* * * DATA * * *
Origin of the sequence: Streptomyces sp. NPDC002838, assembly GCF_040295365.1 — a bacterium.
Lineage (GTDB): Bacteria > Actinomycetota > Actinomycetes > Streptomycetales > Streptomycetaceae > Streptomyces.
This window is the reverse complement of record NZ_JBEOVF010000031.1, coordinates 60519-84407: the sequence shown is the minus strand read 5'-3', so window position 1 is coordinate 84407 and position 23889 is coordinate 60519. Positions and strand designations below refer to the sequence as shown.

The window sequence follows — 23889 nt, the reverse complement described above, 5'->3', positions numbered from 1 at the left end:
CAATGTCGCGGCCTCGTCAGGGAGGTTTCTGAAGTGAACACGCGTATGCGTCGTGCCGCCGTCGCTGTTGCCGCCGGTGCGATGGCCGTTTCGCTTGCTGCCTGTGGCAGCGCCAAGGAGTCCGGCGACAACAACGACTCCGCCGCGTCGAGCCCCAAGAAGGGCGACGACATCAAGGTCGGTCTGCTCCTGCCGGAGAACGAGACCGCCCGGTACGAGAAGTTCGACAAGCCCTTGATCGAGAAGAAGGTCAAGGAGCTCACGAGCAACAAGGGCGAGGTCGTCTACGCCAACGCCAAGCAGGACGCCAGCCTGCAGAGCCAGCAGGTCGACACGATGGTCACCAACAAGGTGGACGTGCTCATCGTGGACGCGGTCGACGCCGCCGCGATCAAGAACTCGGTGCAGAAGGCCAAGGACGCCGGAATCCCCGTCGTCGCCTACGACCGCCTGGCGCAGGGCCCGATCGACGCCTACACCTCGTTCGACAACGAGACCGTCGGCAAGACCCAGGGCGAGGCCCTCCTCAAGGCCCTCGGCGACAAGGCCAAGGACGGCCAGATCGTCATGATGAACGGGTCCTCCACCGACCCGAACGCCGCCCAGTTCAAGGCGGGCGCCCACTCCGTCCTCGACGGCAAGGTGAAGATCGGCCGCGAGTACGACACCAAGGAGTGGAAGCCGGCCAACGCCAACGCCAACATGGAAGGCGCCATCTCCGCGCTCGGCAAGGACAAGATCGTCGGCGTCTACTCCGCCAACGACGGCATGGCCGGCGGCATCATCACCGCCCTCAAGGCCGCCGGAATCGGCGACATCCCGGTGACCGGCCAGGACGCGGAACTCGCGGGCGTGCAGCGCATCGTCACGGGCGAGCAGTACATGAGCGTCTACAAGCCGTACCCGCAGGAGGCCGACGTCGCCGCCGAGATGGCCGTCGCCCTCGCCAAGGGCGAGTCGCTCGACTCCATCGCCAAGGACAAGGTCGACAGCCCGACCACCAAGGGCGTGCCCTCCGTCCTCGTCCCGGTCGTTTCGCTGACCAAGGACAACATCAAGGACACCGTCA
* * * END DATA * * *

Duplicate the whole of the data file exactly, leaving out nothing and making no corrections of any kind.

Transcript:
Origin of the sequence: Streptomyces sp. NPDC002838, assembly GCF_040295365.1 — a bacterium.
Lineage (GTDB): Bacteria > Actinomycetota > Actinomycetes > Streptomycetales > Streptomycetaceae > Streptomyces.
This window is the reverse complement of record NZ_JBEOVF010000031.1, coordinates 60519-84407: the sequence shown is the minus strand read 5'-3', so window position 1 is coordinate 84407 and position 23889 is coordinate 60519. Positions and strand designations below refer to the sequence as shown.

The window sequence follows — 23889 nt, the reverse complement described above, 5'->3', positions numbered from 1 at the left end:
CAATGTCGCGGCCTCGTCAGGGAGGTTTCTGAAGTGAACACGCGTATGCGTCGTGCCGCCGTCGCTGTTGCCGCCGGTGCGATGGCCGTTTCGCTTGCTGCCTGTGGCAGCGCCAAGGAGTCCGGCGACAACAACGACTCCGCCGCGTCGAGCCCCAAGAAGGGCGACGACATCAAGGTCGGTCTGCTCCTGCCGGAGAACGAGACCGCCCGGTACGAGAAGTTCGACAAGCCCTTGATCGAGAAGAAGGTCAAGGAGCTCACGAGCAACAAGGGCGAGGTCGTCTACGCCAACGCCAAGCAGGACGCCAGCCTGCAGAGCCAGCAGGTCGACACGATGGTCACCAACAAGGTGGACGTGCTCATCGTGGACGCGGTCGACGCCGCCGCGATCAAGAACTCGGTGCAGAAGGCCAAGGACGCCGGAATCCCCGTCGTCGCCTACGACCGCCTGGCGCAGGGCCCGATCGACGCCTACACCTCGTTCGACAACGAGACCGTCGGCAAGACCCAGGGCGAGGCCCTCCTCAAGGCCCTCGGCGACAAGGCCAAGGACGGCCAGATCGTCATGATGAACGGGTCCTCCACCGACCCGAACGCCGCCCAGTTCAAGGCGGGCGCCCACTCCGTCCTCGACGGCAAGGTGAAGATCGGCCGCGAGTACGACACCAAGGAGTGGAAGCCGGCCAACGCCAACGCCAACATGGAAGGCGCCATCTCCGCGCTCGGCAAGGACAAGATCGTCGGCGTCTACTCCGCCAACGACGGCATGGCCGGCGGCATCATCACCGCCCTCAAGGCCGCCGGAATCGGCGACATCCCGGTGACCGGCCAGGACGCGGAACTCGCGGGCGTGCAGCGCATCGTCACGGGCGAGCAGTACATGAGCGTCTACAAGCCGTACCCGCAGGAGGCCGACGTCGCCGCCGAGATGGCCGTCGCCCTCGCCAAGGGCGAGTCGCTCGACTCCATCGCCAAGGACAAGGTCGACAGCCCGACCACCAAGGGCGTGCCCTCCGTCCTCGTCCCGGTCGTTTCGCTGACCAAGGACAACATCAAGGACACCGTCA